Alastair Cook or Joe Root? Moeen Ali stirs up a storm
Moeen Ali has accused Sir Alastair Cook basically of not being as good a captain as Joe Root during sharp exchanges on television just before the start of the fourth Ashes Test in Sydney.
“Moeen Ali criticised Alastair Cook’s player-management skills as England captain during an awkward on-air exchange between the former team-mates,” was how the Daily Mail put it.
It added: “Sitting on the same sofa as pundits for BT Sport on the first day of the fourth Ashes Test, Moeen defended Joe Root’s ability as a leader while taking a swipe about his former skipper Cook.”
This is turning out to be the England equivalent of the Sourav Ganguly-Virat Kohli saga in Indian newspapers. This was, for example, the take in The Daily Telegraph: “Moeen Ali accused Alastair Cook of lacking empathy as England captain during an awkward on-air television exchange before the fourth Ashes Test.
“The pair played 37 times together during Cook’s reign leading England, with the former opener also handing Moeen his Test debut in 2014.
“In that period, Moeen scored 1,927 runs at an average of 35.03 and took 98 wickets at 42.22. In his following 27 matches under Root, he scored 987 runs at 20.56 and claimed 97 wickets at 31.04.
“Moeen retired from Test cricket last year after an unsettled red-ball career spent under the captaincy of first Cook and then his successor Joe Root.
“Moeen and Cook were reunited in the BT Sport studio for coverage of the fourth Ashes Test in Sydney and became embroiled in a tense exchange over how the all-rounder was handled during his international career.”
“Cooky would never give me throw downs,” said Moeen. “Rooty has a bit more of, I would say, an emotional attachment with the players. He probably spends a bit more time with the players.”
Cook, who initially appeared to think Moeen was being light-hearted, responded: “Are you just criticising my captaincy?”
Moeen replied: “I am a little bit, yeah. But they are both very different. I probably did better with the bat… well, I did do better with the bat under Cooky. Whereas with the ball I was better with Rooty.”
Now realising the discussion had turned serious, Cook proceeded to mount a defence of his captaincy style — while also criticising Root for failing to persist with Moeen.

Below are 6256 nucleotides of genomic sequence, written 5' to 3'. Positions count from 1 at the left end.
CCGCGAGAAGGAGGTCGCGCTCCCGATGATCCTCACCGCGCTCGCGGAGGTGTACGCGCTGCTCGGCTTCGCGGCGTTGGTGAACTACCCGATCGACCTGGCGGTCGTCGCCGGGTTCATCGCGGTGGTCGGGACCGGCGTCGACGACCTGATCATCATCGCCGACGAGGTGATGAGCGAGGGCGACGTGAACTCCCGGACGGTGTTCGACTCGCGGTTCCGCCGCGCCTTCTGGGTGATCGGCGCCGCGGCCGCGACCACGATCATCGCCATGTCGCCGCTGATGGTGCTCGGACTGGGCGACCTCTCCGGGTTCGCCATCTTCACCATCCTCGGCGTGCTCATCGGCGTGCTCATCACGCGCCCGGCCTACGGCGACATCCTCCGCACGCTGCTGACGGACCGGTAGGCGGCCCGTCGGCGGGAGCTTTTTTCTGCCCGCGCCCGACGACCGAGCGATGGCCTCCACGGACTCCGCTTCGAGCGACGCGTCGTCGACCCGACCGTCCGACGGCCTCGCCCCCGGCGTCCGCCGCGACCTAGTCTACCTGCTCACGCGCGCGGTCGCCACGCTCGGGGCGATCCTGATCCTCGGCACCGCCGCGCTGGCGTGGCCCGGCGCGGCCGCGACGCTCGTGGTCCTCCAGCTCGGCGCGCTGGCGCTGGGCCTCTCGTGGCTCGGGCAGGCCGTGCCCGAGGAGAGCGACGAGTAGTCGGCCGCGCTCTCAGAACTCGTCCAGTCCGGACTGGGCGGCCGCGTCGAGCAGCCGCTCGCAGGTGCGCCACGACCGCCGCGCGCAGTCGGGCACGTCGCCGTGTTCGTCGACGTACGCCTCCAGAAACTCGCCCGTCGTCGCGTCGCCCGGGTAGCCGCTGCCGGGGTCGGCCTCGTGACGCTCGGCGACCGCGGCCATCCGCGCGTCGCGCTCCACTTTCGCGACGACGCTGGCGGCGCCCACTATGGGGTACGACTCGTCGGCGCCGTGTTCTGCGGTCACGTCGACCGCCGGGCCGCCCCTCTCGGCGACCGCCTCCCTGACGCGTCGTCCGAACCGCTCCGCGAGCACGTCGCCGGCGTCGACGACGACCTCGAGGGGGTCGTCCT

Cook, whose record of 59 Tests in charge of England has just been surpassed by current captain Root, replied: “I have to say I never dropped Mo. So he might criticise me but I never dropped him. How many times did Rooty drop you?”
Moeen hit back: “That’s true. But he also batted me from one to nine in my first year of international cricket.”
Cook then aimed his own dig at his colleague, saying: “I was giving him a chance. I couldn’t work whether he was a tail-ender or an opening batsman so I was trying to find the perfect role.”
Moeen was employed at No 8 or 9 throughout the 2015 Ashes, before being thrust into a short-lived role as an opener just two months later for three away Tests against Pakistan.
After a brief interjection from BT Sport presenter Matt Smith, Moeen continued: “To go back to my point, Rooty was a little bit more involved with the players, in my opinion. Not that Cooky didn’t care, but I think Rooty is a bit more arm-over-the-shoulder kind of guy.”
A despondent Cook concluded: “I’m not sure how to take this any more. I’ve just come back from a nice holiday and walked straight into Moeen Ali off his long run.”
Surprisingly, newspaper readers did not all back Cook, as might have been expected.
Shane Vendrell said: “Good on Ali for finally calling out the glorified choirboy.”
John Curran defended Cook (who did once sing in church): “Don’t be ridiculous.”
Vendrell came back: “The glorified choirboy schemed with ECB goons to exclude our greatest ever batsman Kevin Pietersen from the test side. It is high time he was called out for his dastardly approach to selection.”
James White attempted to speak up for Cook, who scored centuries against India on his debut and his final innings: “Cook may not have been the best England captain but I imagine his mind was always partly on the responsibility to open the batting, thus ensuring that the likes of Moeen could swing their bat and, as often as not, throw their wicket. The lure of quick money playing white ball cricket almost ensures that we will never see an England opener with the discipline and patience to succeed in overseas Test matches. They would sooner be playing in the IPL and making a small fortune. All very sad.”